The schedule for the 100 legislative hours stretches from Tuesday through January 18, five days ahead of Bush's State of the Union address.
Bush: Avoid 'stalemate'.
In a statement in the White House Rose Garden on Wednesday, Bush urged Congress to make the tax cuts passed during his administration permanent and grant him line-item veto power, which would allow the president to cut specific spending from a bill without killing the entire measure.
And in an opinion piece published in Wednesday's Wall Street Journal, Bush wrote that Democrats now have a responsibility to avoid creating a "stalemate" by passing bills "that are simply political statements."
"If a different approach is taken, the next two years can be fruitful ones for our nation," Bush wrote.
The Supreme Court killed a previous law giving the president line-item veto power in 1998, and Hoyer said he opposes renewing it.
Reid defended the Democrats' legislative agenda.
"There is nothing political about finding a policy to end the war in Iraq, raising the minimum wage, achieving energy independence or helping kids afford college," Reid told The Associated Press.
House Republicans, now facing life in the minority for the first time since 1994, complained that the Democrats are cutting them out of setting House rules. They urged Pelosi and other Democratic leaders to adopt the same "minority bill of rights" that Democrats had urged in 2004.
Though Republicans rejected that call at the time, Rep. Adam Putnam, a Florida Republican, said Democrats promised Americans "a new way of doing business" during last year's campaigns.
Republicans want guarantees that they will be able to offer substitute legislation and amendments to bills as they move through the chamber. Hoyer said Democrats would adopt such rules after their 100-hour package passes.
The revived talk of a minority bill of rights, said Rep. Louise Slaughter, shows Republicans are "terrified we're going to treat them the way they treated us."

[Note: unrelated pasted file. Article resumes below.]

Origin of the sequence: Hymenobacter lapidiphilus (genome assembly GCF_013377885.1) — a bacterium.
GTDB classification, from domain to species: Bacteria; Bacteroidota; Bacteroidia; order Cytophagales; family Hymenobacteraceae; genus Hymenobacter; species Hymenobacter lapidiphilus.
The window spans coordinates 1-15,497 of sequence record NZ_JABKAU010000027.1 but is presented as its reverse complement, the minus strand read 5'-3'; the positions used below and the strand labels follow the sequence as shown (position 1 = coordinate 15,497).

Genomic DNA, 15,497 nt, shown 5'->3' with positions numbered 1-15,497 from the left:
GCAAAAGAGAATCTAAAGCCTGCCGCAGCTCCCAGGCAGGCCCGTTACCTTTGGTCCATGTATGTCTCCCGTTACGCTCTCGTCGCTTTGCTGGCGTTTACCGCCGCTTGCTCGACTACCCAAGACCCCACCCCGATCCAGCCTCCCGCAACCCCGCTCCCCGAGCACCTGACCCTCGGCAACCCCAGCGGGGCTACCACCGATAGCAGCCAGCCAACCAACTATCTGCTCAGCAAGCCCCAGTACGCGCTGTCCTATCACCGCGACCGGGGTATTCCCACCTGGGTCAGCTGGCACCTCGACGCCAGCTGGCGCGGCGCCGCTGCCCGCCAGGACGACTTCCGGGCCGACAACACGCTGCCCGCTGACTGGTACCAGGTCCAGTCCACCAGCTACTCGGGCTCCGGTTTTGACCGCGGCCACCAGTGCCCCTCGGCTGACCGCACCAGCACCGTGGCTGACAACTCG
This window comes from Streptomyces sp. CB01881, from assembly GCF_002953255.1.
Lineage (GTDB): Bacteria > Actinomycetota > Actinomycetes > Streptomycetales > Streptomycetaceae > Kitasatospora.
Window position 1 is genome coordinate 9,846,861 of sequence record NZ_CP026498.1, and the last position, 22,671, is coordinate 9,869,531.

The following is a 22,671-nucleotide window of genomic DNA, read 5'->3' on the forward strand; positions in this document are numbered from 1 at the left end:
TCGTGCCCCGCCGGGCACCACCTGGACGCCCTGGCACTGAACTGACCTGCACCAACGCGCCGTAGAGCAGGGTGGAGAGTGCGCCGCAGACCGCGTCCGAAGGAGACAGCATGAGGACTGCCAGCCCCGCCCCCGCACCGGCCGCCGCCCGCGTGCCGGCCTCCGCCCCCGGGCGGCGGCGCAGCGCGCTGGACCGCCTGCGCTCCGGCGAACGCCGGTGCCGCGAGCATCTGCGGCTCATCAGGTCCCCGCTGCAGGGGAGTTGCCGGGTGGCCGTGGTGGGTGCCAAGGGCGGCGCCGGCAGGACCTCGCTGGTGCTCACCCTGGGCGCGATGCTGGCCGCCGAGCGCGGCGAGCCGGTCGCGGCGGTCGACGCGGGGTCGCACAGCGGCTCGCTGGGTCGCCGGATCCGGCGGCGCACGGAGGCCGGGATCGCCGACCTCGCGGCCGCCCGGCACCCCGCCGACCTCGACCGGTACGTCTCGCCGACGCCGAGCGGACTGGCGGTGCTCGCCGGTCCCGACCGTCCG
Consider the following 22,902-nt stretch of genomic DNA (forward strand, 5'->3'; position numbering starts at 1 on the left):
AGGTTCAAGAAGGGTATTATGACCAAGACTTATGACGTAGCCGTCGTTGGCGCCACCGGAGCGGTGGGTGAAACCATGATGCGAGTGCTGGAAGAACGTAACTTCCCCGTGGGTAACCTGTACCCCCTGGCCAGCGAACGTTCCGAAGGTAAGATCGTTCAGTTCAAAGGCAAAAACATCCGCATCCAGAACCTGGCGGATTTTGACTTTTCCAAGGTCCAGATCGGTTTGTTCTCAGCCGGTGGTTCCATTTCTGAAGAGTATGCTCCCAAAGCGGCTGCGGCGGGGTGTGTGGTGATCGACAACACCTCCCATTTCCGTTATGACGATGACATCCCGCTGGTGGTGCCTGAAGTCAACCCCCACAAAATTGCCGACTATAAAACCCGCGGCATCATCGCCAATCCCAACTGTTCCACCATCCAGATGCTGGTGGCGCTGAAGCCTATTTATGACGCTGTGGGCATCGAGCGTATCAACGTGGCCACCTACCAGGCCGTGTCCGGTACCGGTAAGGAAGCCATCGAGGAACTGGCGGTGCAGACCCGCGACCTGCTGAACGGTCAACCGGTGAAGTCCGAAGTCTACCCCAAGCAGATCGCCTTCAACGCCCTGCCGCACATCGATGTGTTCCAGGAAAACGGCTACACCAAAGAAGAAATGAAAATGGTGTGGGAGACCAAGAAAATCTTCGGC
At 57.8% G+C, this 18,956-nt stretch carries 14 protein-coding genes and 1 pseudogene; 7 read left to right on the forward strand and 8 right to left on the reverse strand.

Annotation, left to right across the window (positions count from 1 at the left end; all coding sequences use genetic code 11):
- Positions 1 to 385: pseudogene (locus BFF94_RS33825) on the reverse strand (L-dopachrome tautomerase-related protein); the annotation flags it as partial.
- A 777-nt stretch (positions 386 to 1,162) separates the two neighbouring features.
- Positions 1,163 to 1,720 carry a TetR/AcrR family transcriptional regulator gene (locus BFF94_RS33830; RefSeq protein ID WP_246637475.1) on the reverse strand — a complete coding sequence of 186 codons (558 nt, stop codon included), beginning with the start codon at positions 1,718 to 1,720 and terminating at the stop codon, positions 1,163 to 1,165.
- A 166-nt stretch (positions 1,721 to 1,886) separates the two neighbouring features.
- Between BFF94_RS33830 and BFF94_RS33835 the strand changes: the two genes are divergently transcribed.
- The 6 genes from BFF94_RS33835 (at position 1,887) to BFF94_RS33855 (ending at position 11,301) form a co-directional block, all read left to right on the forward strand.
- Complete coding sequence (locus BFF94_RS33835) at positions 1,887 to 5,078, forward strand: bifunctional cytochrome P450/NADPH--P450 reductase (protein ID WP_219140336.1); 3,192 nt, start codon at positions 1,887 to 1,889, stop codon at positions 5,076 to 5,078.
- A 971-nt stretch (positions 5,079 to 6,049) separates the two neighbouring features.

"But we will not. We're going to treat them much better," said Slaughter, a New York Democrat and the incoming Rules Committee chairwoman.
Democrats also promise to beef up oversight of the Bush administration.
The new head of the Senate Judiciary Committee, Vermont Democrat Patrick Leahy, is already butting heads with the Justice Department over documents relating to the interrogation of suspected terrorists. And the incoming chairmen of the Armed Services and Foreign Relations committees have already announced plans to hold hearings on the war in Iraq.
Party leaders got a dramatic show of pressure from anti-war protesters Wednesday, as peace activist Cindy Sheehan and others interrupted Hoyer's news conference with chants of "De-escalate, investigate, troops home now."
Poll finds strong support.
Hoyer said he believes the Democrats' first six bills "are overwhelmingly supported by the American people." The poll conducted for CNN by Opinion Research Corp. found strong support for five of the six.
"We see the first 100 hours as a mandate from the American people," Hoyer said. "We told the American public, 'If you elect us, this is what we will do immediately.'"
Eighty-seven percent of those polled said they want to allow Medicare, the federal health insurance program for seniors, to negotiate for lower drug prices. Only 12 percent opposed the idea.
An increase in the minimum wage drew 85 percent support. And 84 percent supported cutting student loan interest rates.
Implementing the 9/11 commission's recommendations had the support of 64 percent of those polled. Sixty-two percent favored funding embryonic stem-cell research. But the public was split 49-49 on the wisdom of cutting tax breaks for oil companies.
The CNN poll found 75 percent support for a crackdown on lobbyists' influence. And 79 percent said they would favor establishing an independent panel to enforce ethics rules.
In addition, 77 percent said they want to see "significant changes" to U.S. policy in Iraq.
Pollsters interviewed 1,019 American adults on December 15-17. The survey has a sampling error of 4.5 percentage points.
CNN - POSTED: 4:34 a.m. EST, January 4, 2007